The nature of time has long fascinated physicists and lay people alike. Time cannot be slowed or accelerated, undone or turned back. In this marvelous text, Igor Novikov details the development of our views on time, from classical Greece to the modern day--and also how recent discoveries indicate that time machine travel might be possible. ...
The nature of time has long fascinated physicists and lay people alike. Time cannot be slowed or accelerated, undone or turned back. In this marvelous text, Igor Novikov details the development of our views on time, from classical Greece to the modern day--and also how recent discoveries indicate that time machine travel might be possible. Accessible to all, the engaging style and wonderful illustrations make the book enjoyable to read. 32 photos.
Publishers Weekly, 1998-05-18 C.P. Snow's famous dichotomy of the scientific and literary cultures is evident in this nonliterary work from a former Soviet professor of astrophysics, now affiliated with Copenhagen University. A veteran of 15 books (six of which have been published in English), Novikov begins by comparing his familiar adoptive metaphor?time as a river "that carries in its flow all events without exception"?to others that philosophy tried out and discarded in its birthing of a "science of time." He quickly moves on to explain well the relationship between the theories of Newton and Einstein, managing at the same time to show clearly how time, space and gravity are linked. Other high points are explanations of how time takes on quantum properties inside a black hole, and the nature of vacuums. But these serve only to increase the reader's regret at other, missed opportunities. The section on the Fitzgerald contractions of space-time, among others, are not handled well, and the bland cartoon illustrations are by and large not helpful. It's often difficult to see how the author arrives at his conclusions, as the book reads more like an off-the-cuff lecture than a composed work. (The difficulty is increased by a translation that retains many traces of Russian construction and grammar.) Novikov himself comes across as an engaging riverboat captain, but the book will probably manage to carry across only those who already have a good grasp of physics. (June)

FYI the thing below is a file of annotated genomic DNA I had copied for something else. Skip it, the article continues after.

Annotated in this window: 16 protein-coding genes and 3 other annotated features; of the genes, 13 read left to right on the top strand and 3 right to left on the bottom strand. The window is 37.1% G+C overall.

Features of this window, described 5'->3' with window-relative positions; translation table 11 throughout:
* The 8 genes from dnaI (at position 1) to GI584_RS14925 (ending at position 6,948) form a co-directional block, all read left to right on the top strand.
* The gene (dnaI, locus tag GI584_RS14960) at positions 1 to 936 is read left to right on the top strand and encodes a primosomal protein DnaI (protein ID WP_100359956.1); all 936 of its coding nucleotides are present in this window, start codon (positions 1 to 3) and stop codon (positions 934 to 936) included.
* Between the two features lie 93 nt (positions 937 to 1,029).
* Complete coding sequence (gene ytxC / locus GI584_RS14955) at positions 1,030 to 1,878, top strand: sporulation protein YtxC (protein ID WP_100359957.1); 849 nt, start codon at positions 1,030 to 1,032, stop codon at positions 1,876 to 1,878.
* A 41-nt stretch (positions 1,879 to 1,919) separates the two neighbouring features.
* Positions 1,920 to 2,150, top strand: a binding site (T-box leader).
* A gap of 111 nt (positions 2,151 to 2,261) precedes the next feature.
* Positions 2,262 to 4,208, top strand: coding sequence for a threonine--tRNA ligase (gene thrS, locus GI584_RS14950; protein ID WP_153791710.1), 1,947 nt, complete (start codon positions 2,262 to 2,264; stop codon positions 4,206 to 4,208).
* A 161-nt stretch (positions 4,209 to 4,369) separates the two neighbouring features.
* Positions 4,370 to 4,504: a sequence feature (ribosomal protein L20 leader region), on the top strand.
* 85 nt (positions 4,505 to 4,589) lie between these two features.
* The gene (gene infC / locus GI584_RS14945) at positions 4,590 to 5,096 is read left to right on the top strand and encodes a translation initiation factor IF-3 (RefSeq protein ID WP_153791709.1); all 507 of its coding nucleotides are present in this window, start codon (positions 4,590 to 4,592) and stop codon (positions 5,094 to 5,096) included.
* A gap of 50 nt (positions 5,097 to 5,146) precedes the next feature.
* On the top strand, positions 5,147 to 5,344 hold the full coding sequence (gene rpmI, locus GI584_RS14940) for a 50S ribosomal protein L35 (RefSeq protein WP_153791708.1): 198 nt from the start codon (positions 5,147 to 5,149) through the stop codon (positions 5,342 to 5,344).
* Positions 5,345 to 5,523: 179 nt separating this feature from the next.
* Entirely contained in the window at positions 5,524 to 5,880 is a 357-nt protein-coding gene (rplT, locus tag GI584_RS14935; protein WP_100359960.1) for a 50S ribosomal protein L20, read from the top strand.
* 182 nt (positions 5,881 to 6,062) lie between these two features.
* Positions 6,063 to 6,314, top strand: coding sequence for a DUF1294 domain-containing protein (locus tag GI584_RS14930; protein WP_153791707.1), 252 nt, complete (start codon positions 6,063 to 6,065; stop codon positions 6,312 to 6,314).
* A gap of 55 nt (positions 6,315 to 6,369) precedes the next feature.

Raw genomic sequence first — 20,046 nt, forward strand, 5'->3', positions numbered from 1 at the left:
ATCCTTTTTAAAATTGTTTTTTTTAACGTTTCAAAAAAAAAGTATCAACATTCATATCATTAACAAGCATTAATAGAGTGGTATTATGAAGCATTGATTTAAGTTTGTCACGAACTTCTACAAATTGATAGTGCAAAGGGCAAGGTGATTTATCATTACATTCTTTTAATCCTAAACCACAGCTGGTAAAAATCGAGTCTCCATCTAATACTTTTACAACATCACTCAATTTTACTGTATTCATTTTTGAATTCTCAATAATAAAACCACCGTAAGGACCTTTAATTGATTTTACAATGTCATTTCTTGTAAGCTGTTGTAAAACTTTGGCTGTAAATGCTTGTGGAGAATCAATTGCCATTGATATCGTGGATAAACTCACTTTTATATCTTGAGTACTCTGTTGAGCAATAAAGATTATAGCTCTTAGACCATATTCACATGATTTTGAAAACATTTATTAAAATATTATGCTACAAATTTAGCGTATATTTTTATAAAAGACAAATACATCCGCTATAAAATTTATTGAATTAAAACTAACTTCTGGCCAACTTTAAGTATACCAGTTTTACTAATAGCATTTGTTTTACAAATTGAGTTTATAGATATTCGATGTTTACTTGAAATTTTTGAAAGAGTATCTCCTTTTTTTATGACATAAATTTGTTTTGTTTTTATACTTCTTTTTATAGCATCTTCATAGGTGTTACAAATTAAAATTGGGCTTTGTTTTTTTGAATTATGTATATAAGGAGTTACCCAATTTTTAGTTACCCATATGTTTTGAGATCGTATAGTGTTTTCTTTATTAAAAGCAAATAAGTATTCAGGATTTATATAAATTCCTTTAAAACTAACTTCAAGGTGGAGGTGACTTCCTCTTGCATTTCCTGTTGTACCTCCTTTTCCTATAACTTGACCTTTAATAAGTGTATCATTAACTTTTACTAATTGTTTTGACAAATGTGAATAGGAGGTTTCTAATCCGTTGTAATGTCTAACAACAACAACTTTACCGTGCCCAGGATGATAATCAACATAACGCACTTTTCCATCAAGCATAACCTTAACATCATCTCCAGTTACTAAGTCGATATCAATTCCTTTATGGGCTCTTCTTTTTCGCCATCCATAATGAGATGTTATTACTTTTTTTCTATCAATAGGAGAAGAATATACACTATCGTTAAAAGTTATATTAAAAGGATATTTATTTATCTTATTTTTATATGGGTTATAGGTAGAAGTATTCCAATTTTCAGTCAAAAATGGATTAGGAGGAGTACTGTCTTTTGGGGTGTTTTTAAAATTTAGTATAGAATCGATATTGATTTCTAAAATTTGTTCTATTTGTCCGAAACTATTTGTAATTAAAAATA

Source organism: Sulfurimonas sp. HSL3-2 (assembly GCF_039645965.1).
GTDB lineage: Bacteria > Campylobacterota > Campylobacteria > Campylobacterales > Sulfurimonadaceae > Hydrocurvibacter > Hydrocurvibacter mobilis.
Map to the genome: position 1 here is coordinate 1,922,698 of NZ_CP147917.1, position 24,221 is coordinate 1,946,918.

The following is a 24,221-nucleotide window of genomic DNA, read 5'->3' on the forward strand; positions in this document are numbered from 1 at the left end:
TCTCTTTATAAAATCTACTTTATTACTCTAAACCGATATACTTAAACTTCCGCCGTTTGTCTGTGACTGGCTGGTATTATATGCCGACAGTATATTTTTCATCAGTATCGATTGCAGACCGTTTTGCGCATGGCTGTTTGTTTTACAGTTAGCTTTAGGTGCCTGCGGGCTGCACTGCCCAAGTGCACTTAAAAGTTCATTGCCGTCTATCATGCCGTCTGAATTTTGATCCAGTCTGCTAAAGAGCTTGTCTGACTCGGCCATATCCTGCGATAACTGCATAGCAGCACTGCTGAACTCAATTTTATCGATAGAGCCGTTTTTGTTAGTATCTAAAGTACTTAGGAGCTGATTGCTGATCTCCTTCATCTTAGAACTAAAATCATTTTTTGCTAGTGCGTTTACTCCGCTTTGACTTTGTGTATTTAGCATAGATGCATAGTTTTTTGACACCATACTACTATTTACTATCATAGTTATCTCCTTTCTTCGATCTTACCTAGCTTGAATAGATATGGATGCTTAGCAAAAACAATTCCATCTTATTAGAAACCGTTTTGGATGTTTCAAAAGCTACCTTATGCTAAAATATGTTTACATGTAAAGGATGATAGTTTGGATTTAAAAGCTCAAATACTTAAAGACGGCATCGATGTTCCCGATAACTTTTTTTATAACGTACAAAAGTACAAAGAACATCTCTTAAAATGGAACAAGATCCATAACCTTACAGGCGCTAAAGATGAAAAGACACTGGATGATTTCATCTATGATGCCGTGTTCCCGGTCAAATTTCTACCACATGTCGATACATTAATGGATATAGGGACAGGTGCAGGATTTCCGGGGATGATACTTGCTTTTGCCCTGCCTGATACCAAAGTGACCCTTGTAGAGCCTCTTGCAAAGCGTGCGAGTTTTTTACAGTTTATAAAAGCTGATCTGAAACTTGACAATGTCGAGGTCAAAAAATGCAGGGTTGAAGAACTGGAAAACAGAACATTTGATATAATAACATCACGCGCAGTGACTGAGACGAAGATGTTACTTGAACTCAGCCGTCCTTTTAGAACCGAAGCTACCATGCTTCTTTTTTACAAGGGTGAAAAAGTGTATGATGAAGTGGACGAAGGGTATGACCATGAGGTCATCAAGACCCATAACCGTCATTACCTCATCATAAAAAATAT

Alibris, the Alibris logo, and Alibris.com are registered trademarks of Alibris, Inc.
Copyright in bibliographic data and cover images is held by Nielsen Book Services Limited, Baker & Taylor, Inc., or by their respective licensors, or by the publishers, or by their respective licensors. For personal use only. All rights reserved. All rights in images of books or other publications are reserved by the original copyright holders.